Issue 49: November 20, 2018 - December 5, 2018


North Korea Looms Large During President Moon's Trip to the G20 Summit

Michael Buckalew

South Korean President Moon Jae-in’s efforts at the G20 summit largely focused on continuing to promote reconciliation with North Korea and denuclearizing the Korean Peninsula. On Nov 28, 2018, an agreement was reached to have President Moon Jae-in meet with U.S. President Donald Trump on the sidelines of the G20.

The Moon-Trump meeting on Nov 30, 2018 focused on a number of issues. First, there are concerns that denuclearization efforts have stalled since the Trump-Kim summit in June 2018. There have been increasing frustrations by the U.S. with the “...mismatch in progress between U.S.-North Korea negotiations and inter-Korean relations…” President Moon sought to allay those concerns and pushed for continued negotiations. President Trump reaffirmed his commitment to hold a second summit with Kim Jong Un in early 2019 with the venue still to be determined.

Furthermore, according to the White House, the two leaders “reaffirmed their commitment to achieve the final, verified denuclearization of [North Korea]”. Also according to President Trump’s Press Secretary, Sarah Huckabee Sanders, the U.S. and South Korea agreed that “maintaining vigorous enforcement of existing sanctions to ensure the DPRK understands that denuclearization is the only path[.]”

President Moon also sought to rally support for his denuclearization efforts indirectly towards North Korea.  The South Korean government emphasized thevisit of Kim Jong Un to South Korea, which they hope will occur before the end of 2018. Currently it’s unclear if that will happen then or early next year. It’s clear that efforts at denuclearization and reaching a long-term peace agreement with North Korea remains at the center of the President Moon’s foreign policy.

Finally, President Moon also met with Saudi crown prince Prince Mohammed bin Salman and Mexican President Enrique Pena Nieto on the sidelines of the G20. Following the conclusion of the G20 Summit President Moon is travelling to New Zealand for a state visit.

South Korea and Medical Cannabis

John Seymour

On November 23, South Korea became the first Asian country to legalize medical marijuana. The National Assembly moved to amend the Act on the Management of Narcotic Drugs, legalizing the sale and trade of cannabis for medical purposes, and this change could take effect as soon as early 2019.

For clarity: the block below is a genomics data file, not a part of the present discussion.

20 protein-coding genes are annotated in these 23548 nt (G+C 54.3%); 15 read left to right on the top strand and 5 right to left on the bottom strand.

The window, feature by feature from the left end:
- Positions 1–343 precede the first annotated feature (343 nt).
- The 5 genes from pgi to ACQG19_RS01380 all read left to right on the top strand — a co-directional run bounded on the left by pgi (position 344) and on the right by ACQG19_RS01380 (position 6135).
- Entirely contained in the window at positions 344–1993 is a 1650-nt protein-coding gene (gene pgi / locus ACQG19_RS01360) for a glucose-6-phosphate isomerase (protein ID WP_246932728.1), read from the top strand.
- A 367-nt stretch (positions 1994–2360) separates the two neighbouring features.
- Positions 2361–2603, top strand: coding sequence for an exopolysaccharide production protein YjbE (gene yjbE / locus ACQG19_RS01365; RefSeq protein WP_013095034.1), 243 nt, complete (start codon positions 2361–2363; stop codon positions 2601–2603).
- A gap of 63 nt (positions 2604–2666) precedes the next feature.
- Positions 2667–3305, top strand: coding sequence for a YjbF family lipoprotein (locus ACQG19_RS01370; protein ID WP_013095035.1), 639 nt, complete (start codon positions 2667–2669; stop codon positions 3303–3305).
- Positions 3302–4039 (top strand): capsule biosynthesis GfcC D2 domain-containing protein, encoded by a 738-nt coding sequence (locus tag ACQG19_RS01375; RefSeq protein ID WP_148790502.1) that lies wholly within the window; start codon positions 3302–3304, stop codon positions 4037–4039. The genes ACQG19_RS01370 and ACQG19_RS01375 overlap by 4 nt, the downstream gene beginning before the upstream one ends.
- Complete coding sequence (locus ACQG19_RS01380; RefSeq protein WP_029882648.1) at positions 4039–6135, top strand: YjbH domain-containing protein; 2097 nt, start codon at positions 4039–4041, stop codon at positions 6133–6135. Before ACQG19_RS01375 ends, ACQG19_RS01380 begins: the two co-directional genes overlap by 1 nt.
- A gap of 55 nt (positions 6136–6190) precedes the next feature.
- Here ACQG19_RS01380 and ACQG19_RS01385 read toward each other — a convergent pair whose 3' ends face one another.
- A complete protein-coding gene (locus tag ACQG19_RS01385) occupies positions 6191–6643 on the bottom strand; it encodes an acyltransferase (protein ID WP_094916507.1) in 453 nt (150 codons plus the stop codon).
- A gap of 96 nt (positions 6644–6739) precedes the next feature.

However, there will be stringent criteria for access to medical marijuana. Prospective patients will need a doctor’s prescription and permission from the Ministry of Food and Drug Safety to procure cannabis from the Korea Orphan Drug Center, a public organization for the distribution of rarely prescribed drugs. Recreational cannabis will continue to be illegal.

Other Asian countries could follow South Korea’s lead in the near future. BothThailand and Malaysia have considered legalizing marijuana for medicinal purposes to address the social impacts of strict, no-tolerance drug laws. Other countries, including China and Singapore, are interested in the potential economic benefits of cannabis-related substances such as cannabinoids and cannabidiol. 

South Korea’s move to allow medical marijuana follows similar developments in North America. Ten U.S. states, plus Washington, DC, permit recreational cannabis while a total of thirty-three have access for medical marijuana. In addition, Canada legalized recreational use of cannabis on October 17. However, in response the South Korean Embassy in Canada announced that it would remain illegal for South Korean citizens to use cannabis, even in countries where the drug is legal.

Fire at South Korean KT Building

Amanda Wong

A fire that broke out at a building belonging to telecommunications conglomerate KT in the Ahyeon district of western Seoul on Saturday, Nov 24, 2018 caused a major network disruption in the area. Mobile and internet networks were down, which impacted both businesses and consumers as credit card payment systems operating on KT’s networks were unable to function.

Convenience stores, cafes and restaurants using KT networks were only able to accept cash payments, which led to a downturn in their businesses. University students in the area were also affected due to the disruption of the Wi-Fi connections at cafes. Police stations, fire stations and even hospitals had problems with landline phone services and had their communications disrupted.